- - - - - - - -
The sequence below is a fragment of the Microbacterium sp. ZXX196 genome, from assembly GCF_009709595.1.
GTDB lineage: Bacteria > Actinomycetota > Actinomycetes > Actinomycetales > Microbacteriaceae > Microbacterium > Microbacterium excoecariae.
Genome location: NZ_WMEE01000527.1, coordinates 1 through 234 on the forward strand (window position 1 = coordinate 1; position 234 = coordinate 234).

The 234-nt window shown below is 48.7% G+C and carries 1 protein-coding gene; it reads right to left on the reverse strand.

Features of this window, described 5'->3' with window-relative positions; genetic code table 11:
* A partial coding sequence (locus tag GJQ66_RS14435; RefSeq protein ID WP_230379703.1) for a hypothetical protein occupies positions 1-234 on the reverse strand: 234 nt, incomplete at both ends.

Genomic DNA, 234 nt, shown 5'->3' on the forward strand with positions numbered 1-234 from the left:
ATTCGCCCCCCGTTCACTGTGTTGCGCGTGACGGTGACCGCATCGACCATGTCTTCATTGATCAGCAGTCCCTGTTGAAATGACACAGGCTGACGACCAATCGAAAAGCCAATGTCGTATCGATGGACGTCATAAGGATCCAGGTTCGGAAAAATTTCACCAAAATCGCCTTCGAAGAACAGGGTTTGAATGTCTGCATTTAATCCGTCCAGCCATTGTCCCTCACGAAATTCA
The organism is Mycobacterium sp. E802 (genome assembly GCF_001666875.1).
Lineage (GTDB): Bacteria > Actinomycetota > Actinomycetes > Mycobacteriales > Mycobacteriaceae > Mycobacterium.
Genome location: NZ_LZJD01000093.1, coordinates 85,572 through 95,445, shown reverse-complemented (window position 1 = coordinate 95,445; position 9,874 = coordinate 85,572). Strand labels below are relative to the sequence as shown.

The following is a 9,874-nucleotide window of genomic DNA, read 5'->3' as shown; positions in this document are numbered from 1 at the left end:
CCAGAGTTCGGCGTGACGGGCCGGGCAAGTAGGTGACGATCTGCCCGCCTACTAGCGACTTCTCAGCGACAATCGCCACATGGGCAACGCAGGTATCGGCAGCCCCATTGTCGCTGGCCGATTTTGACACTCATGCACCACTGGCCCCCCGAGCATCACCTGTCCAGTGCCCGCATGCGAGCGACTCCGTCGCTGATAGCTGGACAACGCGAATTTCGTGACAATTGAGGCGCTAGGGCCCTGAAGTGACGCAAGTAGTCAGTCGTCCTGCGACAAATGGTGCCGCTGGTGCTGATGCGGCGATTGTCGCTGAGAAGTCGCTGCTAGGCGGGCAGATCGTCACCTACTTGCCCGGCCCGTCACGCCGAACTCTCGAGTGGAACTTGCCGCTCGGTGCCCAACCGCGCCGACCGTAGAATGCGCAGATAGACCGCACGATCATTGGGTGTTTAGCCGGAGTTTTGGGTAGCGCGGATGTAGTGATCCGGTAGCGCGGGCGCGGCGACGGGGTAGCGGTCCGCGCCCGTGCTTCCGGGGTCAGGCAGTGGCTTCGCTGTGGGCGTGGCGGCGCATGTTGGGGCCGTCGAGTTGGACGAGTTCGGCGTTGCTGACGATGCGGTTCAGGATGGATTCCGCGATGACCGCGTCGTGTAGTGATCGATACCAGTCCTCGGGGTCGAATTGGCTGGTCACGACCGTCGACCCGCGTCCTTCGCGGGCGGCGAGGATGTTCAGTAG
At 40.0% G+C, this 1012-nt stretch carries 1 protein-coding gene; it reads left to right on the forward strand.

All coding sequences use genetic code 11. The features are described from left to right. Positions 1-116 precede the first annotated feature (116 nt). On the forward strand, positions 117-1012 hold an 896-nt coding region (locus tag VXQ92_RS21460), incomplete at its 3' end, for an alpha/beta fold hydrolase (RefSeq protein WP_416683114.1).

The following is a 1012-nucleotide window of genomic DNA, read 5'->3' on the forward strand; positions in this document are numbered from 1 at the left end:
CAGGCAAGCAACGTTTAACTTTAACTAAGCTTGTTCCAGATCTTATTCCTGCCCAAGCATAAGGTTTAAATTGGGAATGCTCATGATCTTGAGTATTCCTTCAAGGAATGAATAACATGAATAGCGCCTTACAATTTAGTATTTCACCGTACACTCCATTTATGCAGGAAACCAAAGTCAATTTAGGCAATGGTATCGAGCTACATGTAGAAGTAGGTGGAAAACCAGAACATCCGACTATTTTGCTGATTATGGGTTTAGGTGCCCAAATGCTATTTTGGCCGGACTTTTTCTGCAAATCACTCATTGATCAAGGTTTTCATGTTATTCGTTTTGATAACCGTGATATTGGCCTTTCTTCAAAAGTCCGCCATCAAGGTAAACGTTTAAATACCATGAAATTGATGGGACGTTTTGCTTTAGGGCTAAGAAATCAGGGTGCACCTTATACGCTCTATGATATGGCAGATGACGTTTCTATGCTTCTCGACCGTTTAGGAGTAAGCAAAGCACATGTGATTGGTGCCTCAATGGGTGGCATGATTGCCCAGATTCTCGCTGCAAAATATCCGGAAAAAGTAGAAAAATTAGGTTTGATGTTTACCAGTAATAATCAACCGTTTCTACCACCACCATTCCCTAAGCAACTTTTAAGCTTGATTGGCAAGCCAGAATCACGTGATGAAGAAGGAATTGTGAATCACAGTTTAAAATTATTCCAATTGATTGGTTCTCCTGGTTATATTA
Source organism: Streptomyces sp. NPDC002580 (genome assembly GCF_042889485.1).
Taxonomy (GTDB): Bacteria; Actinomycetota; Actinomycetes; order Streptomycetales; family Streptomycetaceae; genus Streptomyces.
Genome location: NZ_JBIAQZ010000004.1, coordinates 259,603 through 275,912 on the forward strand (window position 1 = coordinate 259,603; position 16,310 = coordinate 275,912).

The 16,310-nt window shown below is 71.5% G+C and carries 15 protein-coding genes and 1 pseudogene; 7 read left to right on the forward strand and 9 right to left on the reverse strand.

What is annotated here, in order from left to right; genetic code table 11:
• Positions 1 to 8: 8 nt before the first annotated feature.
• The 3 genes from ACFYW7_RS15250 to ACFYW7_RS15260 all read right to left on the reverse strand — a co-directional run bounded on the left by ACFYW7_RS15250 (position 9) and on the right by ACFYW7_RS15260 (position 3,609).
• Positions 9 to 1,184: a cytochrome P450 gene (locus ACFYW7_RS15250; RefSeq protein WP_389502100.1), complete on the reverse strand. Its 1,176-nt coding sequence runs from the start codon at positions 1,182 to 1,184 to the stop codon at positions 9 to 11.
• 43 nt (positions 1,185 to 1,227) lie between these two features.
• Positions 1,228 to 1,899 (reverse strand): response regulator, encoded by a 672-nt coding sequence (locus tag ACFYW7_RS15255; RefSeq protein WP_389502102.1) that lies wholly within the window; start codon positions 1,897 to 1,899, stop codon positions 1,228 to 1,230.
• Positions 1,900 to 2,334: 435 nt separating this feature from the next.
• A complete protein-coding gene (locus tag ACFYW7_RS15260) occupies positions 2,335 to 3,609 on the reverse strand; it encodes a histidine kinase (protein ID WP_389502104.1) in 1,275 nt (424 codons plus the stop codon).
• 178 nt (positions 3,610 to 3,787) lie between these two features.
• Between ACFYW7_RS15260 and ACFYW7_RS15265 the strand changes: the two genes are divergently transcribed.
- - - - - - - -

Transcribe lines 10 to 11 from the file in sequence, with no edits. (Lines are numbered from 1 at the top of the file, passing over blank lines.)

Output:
Lineage (GTDB): Bacteria > Actinomycetota > Actinomycetes > Mycobacteriales > Mycobacteriaceae > Mycobacterium.
Genome location: NZ_LZJD01000093.1, coordinates 85,572 through 95,445, shown reverse-complemented (window position 1 = coordinate 95,445; position 9,874 = coordinate 85,572). Strand labels below are relative to the sequence as shown.